To start with, what is the maximum power rating tolerated by your EV’s on-board DC charger? If you charge at an ultra-rapid 350 kW charging station when your EV can only take 100 kW, all that will happen is that the power delivered by the charging station will be limited to what your EV can handle. It is therefore a waste of money since you are paying for a service which your EV cannot benefit from to the full.
Other factors can reduce the power delivered to your EV by a rapid charging station:
- the temperature of the battery,
- the weather conditions – especially if you are charging your EV in a cold snap or a heatwave,
- the battery level and its general state of repair.
To find out more, we invite you to read our article on power ratings and charging times to avoid any unpleasant surprises.
4. A pre-conditioned battery achieves higher performance levels in rapid charging
Let us start by defining a few terms. What is meant by “preconditioning a battery”? It quite simply means the battery is warmed up or cooled down to reach its ideal temperature and therefore its maximum charging capacity. As pointed out previously, this feature is particularly relevant when the weather is either very hot or very cold.
Not all electric vehicles are equipped with this feature, even if it is becoming more commonplace. Among the best known models, we can quote Tesla, Renault Megane e-Tech, Kia EV6 (2022) and Hyundai IONIQ 5 (2023) among others.
So what is the ideal moment to activate battery pre-conditioning? That depends on your EV. If we take Tesla vehicles – the benchmark in the field – battery pre-conditioning is automatic and not activated by hand. This means that if you plan a charging stop via the dashboard, preconditioning will be automatically activated to reach the right temperature at the charging station. If your vehicle only offers manual activation, it should be sufficient to start pre-conditioning 30 minutes before charging.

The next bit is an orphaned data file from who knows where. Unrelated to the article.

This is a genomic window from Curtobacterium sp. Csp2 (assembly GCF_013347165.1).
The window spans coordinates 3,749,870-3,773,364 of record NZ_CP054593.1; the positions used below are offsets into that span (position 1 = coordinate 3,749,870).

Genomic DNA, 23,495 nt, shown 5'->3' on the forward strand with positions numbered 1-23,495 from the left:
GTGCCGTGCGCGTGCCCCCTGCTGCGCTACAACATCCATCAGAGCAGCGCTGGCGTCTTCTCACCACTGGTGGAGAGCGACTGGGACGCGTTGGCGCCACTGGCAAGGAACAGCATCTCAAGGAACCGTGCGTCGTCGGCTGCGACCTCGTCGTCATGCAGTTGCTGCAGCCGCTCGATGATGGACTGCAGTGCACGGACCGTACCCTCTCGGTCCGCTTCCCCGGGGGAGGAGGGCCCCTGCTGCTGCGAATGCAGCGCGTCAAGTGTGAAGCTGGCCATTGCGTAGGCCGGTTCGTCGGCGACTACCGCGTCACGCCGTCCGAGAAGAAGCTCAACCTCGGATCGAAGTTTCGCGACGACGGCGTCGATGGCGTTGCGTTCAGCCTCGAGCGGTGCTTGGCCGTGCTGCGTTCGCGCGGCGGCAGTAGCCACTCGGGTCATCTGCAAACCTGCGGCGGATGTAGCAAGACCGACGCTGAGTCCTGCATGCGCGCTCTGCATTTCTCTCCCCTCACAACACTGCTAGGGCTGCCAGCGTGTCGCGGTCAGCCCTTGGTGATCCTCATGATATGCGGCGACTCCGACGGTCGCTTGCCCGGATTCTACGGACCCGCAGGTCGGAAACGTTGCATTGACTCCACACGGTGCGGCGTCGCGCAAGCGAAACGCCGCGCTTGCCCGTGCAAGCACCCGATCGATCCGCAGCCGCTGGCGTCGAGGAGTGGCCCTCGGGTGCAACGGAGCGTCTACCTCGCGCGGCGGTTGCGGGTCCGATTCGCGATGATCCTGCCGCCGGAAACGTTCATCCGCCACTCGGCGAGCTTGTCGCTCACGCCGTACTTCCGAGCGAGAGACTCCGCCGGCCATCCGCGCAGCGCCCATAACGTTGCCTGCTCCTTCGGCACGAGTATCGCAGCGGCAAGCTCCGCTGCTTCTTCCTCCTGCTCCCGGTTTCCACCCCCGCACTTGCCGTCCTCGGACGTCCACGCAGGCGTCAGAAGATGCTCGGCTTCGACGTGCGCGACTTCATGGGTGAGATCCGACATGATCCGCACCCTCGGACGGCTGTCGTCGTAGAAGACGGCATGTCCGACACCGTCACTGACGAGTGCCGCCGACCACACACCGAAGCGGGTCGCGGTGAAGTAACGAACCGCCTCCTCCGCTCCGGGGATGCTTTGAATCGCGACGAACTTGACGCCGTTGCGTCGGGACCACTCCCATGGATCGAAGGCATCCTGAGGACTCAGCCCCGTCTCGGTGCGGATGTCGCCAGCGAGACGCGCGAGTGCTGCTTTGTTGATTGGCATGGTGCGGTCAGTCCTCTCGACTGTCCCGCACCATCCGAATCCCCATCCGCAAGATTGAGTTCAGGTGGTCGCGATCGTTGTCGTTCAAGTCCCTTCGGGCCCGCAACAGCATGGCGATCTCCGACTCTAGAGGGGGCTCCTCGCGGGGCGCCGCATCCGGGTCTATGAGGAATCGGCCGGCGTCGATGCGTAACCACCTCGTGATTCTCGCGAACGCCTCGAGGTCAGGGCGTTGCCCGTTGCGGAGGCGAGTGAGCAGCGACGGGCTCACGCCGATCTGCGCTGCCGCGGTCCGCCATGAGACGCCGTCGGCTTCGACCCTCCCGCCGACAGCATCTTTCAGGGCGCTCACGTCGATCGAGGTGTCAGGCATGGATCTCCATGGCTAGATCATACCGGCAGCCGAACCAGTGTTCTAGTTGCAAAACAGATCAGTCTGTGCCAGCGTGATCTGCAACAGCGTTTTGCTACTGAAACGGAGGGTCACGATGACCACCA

5. Using EV rapid charging too often speeds up wear and tear on your battery
What’s the point of having an EV with a high rapid-charging capacity if you can’t profit from it every time?
Okay, but… The problem is that if you use rapid charging with your EV too often, it will wear down your battery before its time. Rapid charging boosts the temperature of battery packs to very high levels. This overheating leads to damage to the battery cells.
To preserve your battery over time, you should ideally alternate between slow/fast charging and rapid charging. A realistic scenario would be to charge at a slow chargepoint at home on an everyday basis and to opt for rapid charging points for long journeys in your EV.
You should also note that rapid charging services are generally much more expensive, in particular due to their installation costs. To cut down on your budget, it’s in your own interest not to use rapid charging on a daily basis.
To find out more on this topic, consult our article on the 6 mistakes to avoid to preserve your EV battery’s lifespan.
What about you? Do you opt for rapid charging for your EV on a regular basis? Don’t hesitate to share your own experience in the comments 👇